and the separation of church and state
rpmilre in Va fnlitwA bv a readlustment
and rearrangement In the interests both of
cnurcn ana or state, ana tor me uuainurcui
of th great ends of civil government, of
education, of charity and of religion.
Most C-saee Joint Service.
V M -..Imm ttia rS -
a. joy reason 01 inc grpomiiun m5
llfftous orders can no longer perform in
bhalf of the tate the duties in relation to
..If- , . . . i i H,,t,llA K r I , 1 A
limine inpi ruciioii kiki yuwuw n.'""--formerly
resting upon them, and the power
which they formerly exercised, through
ineir relations 10 in civu uTOuirai ut
Ing now withdrawn, they nnd themselves
. i i. . . -. .. . 1 .11.,.. n V,A nlfl fif
their tenantry against tbem as landlords,
ana on me pari 01 me jiruio v
parishes aealnst them as representatives
of the former government, that they are
i - - I, l . AA-.,lnn. anv nftAflll
purpose for the church. No rents can oe
collected trom tne populous rammuiuiK.
occupying ineir mnas uiuc-kb ii t uj
intervention of the civil government with
speaking generally, tor several J
I'ttai inn umio, luiimiij ........... -
parishes have been unable to remain nt
their posts ana are eonecieu in irai
t.U . W - t n rnt.irnlff Thev Will
Willi IIW V (1 1 1 1 1 1 v ' v. . . .... ..... . - - - -----
not' be voluntarily accepted again by the
people ana cannot oe reiuicu iw m, i-v
sesHions rxrppi ny iuiuiuio r ....... ...
. 1 a l nL.ll .ni.ornmdTlt whirl, th
principles of our government fOibld.
For Interest of Church.
11 IB manueui umi unuri !. ' v.,......v...-T
It Is for the interest of the church as well
ship of the religious orders In the Philip
pine lsianos snouia ceaBc miu i.ici,
church wishes, as of course It does, lo continue-
Its ministration among the people of
the islands and to conduct in Its own behalf
a system ot instruction, wnn wn jh "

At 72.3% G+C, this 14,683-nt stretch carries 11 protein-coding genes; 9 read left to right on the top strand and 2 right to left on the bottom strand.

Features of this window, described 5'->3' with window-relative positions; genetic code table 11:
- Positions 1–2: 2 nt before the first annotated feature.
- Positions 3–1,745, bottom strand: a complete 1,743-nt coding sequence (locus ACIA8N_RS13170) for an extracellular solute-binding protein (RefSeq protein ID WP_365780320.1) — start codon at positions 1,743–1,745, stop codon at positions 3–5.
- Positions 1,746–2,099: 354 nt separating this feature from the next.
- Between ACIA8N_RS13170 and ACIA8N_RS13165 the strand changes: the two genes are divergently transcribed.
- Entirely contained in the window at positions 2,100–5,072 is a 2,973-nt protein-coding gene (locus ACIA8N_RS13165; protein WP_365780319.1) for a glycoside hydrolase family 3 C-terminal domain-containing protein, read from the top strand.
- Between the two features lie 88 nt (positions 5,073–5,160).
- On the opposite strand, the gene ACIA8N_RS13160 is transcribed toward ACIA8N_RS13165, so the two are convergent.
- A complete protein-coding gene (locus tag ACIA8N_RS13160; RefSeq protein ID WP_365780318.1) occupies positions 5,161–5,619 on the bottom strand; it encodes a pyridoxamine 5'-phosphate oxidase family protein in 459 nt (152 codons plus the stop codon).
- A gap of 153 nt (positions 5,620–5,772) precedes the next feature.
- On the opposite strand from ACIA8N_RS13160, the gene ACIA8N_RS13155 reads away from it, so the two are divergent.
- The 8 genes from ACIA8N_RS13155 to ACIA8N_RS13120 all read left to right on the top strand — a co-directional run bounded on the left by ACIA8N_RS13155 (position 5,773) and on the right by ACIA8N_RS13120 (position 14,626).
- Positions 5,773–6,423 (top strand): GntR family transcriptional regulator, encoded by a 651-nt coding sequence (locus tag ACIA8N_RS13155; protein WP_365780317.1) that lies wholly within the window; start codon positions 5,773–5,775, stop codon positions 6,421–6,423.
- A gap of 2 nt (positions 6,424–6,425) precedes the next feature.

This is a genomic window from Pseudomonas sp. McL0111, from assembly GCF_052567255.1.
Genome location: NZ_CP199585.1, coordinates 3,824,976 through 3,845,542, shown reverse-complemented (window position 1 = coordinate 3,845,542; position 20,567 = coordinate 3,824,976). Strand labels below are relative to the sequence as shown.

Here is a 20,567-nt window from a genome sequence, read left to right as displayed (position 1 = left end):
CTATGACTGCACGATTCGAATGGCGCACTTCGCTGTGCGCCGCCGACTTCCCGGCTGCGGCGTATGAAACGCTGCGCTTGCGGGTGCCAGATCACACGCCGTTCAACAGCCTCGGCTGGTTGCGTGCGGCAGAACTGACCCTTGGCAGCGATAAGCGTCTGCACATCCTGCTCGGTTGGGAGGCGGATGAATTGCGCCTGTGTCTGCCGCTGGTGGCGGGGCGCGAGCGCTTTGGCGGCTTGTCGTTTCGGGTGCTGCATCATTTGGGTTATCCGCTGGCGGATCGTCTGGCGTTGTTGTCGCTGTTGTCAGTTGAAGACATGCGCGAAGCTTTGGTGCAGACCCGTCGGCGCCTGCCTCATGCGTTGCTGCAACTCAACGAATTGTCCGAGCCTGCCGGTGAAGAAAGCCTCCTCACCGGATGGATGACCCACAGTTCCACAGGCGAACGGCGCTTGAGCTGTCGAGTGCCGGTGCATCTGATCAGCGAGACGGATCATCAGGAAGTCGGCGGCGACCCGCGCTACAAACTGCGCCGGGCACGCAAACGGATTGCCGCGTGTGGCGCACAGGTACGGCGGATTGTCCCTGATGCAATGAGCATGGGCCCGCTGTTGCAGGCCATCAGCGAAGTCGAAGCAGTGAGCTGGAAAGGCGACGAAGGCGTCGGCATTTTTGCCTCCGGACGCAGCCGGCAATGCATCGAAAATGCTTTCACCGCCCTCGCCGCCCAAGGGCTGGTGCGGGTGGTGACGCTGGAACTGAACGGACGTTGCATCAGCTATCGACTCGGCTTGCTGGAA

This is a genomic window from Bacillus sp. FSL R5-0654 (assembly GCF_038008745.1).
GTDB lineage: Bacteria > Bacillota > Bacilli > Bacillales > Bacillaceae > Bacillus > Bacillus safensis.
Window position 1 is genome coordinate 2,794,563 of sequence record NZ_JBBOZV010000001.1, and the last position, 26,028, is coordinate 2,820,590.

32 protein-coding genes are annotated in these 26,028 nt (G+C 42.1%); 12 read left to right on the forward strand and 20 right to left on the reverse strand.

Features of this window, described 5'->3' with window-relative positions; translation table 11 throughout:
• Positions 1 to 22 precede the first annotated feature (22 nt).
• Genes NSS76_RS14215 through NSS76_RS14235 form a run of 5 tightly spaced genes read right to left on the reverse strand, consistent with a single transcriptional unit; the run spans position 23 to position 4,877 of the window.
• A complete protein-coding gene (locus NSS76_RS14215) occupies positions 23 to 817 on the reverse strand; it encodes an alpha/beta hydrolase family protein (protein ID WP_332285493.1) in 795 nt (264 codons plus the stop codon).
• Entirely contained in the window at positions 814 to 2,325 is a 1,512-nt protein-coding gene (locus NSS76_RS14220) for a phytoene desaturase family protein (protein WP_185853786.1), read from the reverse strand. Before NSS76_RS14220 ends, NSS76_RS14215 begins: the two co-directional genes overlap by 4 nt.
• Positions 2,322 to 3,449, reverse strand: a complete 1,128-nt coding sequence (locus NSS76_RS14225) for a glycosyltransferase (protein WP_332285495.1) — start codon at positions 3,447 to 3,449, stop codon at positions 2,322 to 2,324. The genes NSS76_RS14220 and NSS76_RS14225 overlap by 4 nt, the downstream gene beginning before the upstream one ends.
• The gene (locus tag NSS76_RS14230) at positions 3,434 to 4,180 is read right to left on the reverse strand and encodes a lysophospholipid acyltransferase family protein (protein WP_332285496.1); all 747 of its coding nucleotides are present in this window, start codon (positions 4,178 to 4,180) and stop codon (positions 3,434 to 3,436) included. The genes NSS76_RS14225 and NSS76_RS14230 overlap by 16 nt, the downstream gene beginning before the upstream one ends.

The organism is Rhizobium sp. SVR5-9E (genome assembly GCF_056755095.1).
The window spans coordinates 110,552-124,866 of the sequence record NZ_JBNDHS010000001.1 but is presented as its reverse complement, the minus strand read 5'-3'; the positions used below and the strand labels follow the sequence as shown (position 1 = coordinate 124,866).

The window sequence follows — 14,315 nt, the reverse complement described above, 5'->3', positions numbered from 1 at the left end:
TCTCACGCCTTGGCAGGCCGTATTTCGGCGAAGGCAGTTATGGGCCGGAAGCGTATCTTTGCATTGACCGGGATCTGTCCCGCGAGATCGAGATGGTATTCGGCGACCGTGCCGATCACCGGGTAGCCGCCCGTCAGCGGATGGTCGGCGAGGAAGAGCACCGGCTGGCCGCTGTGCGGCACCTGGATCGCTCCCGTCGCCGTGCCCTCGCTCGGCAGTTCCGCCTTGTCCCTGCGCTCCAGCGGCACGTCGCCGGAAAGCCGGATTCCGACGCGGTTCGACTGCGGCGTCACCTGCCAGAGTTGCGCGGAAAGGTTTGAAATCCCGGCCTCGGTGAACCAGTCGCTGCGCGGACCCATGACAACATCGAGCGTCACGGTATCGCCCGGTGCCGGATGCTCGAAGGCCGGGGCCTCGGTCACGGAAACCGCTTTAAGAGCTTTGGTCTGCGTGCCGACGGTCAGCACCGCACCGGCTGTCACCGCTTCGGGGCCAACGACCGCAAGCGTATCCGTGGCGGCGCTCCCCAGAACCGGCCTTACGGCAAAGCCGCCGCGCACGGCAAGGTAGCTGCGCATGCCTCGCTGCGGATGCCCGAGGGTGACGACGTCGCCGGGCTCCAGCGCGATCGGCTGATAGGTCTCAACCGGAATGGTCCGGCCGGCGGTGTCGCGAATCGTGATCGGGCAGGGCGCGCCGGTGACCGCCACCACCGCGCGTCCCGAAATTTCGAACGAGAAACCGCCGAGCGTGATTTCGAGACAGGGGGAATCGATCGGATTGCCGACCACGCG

h.tr. nn riiri in interfere, it should seek
other xtgents therefor. i
case congress Shall grant authority, that
the Wles of the religious orders to - the
large -tract of agricultural lands whtch
they Tiow hold shall be extinguished, but
that run ana law ciraiit:uuiiu '
made -therefor. . . ' . .
O. 11, IS lUl,.ili.'5i1 ... . ......... ---
the interests of the people of the Philip-
pine lsianas um m " i .,.
wholly unproductive tracts of land into
- "- ki. . h.nL.ti.. Invailmnt. ft
money gapnuiu ui j.u.uv... ... '
fund should thereby be created to be used
for tne aitempiea rreioisnun
i. .... whih thev are now
iu me- jmiifinTo iiviu .........
separated, with the consequent disturbance
of law and order.
Want Fair Settlement.
Th. titi-a a the areflt amount of
church lands and buildings in tne isianns
mher than those of the religious orders
and now apparently ownea oy me oiam
should be nettled fairly.
7. Provision should be made for ascer
taining what rentals, it any. ougni 10 ut
aia ror tne convents bhu wmci viiu.v..
niMinira ahlch have been occupied by
ITnlted states troops aenng me umui
tlon, this being of course subject to fur
, v. a BtuiriRn actnn hv coneress.
t. The rights and obligations remaining
un.Ur iii varima sneciflc trusts for edu
cation and charity which are now In doubt
and controversy ougnt to oe semea djt
agreement If possible, rather than by the
slow and frequently disastrous processes
01 lltlgaiion,' HO ml me uciiculich. V 41
nnuM ni tnene Tounaauons tuny uui itau.
. Your errand will not be In any sense
nr rieirrea rilnlomutlc In US nature, but
will De purely a ousiness mnner ui irejuu.
. . m in..
t nn hv vaii an rnvRrnor 01 me nuiiix-
plnes for the purchase of property from
tue owners tnereox, aim me iiicinriu
nt lonHo in mirh a manner as to con
tribute to the best interests of the people
of the islands.
Anv iulmini which vou may desire
whatever on the part of officers of the
civil government or of military officers to
enable you to perform the duties above
described la manner satisfactory to
yourself will be afforded, but the business
Is left entirely In your hands, subject to
such action as may be taken pursuant to
law Upon your report. very reopeni uiiy,
tni.THTT ROOT. Secretary of War.
Hon. William H. Taft. Civil .Governor of
the Philippines, wasnwgion, u.
LITTLE RED DEVILS!
Mind Makes Peculiar Thing,
Coffee almost kills some people before
they are willing to admit that coffee I
really the cause of the trouble. Yet It Is
easy to break oft the habit providing Pos
tum Coffee, well boiled. Is served In Its
A lady sayS: "After coffee drinking had
become a habit with me I experienced a
sense ot faintness in the stomach with
lassitude and dullness of tbe mind.' This
was aocompsnled with severe peine In the
region of my liver.
Gradually my health failed and I became